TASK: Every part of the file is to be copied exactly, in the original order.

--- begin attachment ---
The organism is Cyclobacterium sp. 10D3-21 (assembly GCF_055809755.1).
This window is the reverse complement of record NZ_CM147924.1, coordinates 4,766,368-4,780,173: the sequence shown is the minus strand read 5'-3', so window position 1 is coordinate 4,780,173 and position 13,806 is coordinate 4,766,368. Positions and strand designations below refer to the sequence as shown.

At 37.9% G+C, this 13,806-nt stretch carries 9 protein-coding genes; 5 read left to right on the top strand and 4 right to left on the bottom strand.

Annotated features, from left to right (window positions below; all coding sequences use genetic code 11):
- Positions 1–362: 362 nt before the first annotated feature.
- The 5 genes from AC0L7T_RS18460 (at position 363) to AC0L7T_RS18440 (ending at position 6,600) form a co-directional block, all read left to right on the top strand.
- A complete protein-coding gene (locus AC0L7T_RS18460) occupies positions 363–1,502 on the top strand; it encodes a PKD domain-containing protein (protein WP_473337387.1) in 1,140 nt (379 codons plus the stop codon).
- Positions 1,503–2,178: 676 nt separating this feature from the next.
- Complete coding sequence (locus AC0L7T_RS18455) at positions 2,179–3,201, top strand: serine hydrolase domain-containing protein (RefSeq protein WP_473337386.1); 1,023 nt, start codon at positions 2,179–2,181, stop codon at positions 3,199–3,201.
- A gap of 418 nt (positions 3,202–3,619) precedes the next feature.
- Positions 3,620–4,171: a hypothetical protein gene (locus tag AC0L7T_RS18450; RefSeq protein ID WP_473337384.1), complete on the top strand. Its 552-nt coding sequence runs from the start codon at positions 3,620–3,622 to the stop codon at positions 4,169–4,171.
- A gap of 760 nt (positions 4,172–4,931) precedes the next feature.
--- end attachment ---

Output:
The organism is Cyclobacterium sp. 10D3-21 (assembly GCF_055809755.1).
This window is the reverse complement of record NZ_CM147924.1, coordinates 4,766,368-4,780,173: the sequence shown is the minus strand read 5'-3', so window position 1 is coordinate 4,780,173 and position 13,806 is coordinate 4,766,368. Positions and strand designations below refer to the sequence as shown.

At 37.9% G+C, this 13,806-nt stretch carries 9 protein-coding genes; 5 read left to right on the top strand and 4 right to left on the bottom strand.

Annotated features, from left to right (window positions below; all coding sequences use genetic code 11):
- Positions 1–362: 362 nt before the first annotated feature.
- The 5 genes from AC0L7T_RS18460 (at position 363) to AC0L7T_RS18440 (ending at position 6,600) form a co-directional block, all read left to right on the top strand.
- A complete protein-coding gene (locus AC0L7T_RS18460) occupies positions 363–1,502 on the top strand; it encodes a PKD domain-containing protein (protein WP_473337387.1) in 1,140 nt (379 codons plus the stop codon).
- Positions 1,503–2,178: 676 nt separating this feature from the next.
- Complete coding sequence (locus AC0L7T_RS18455) at positions 2,179–3,201, top strand: serine hydrolase domain-containing protein (RefSeq protein WP_473337386.1); 1,023 nt, start codon at positions 2,179–2,181, stop codon at positions 3,199–3,201.
- A gap of 418 nt (positions 3,202–3,619) precedes the next feature.
- Positions 3,620–4,171: a hypothetical protein gene (locus tag AC0L7T_RS18450; RefSeq protein ID WP_473337384.1), complete on the top strand. Its 552-nt coding sequence runs from the start codon at positions 3,620–3,622 to the stop codon at positions 4,169–4,171.
- A gap of 760 nt (positions 4,172–4,931) precedes the next feature.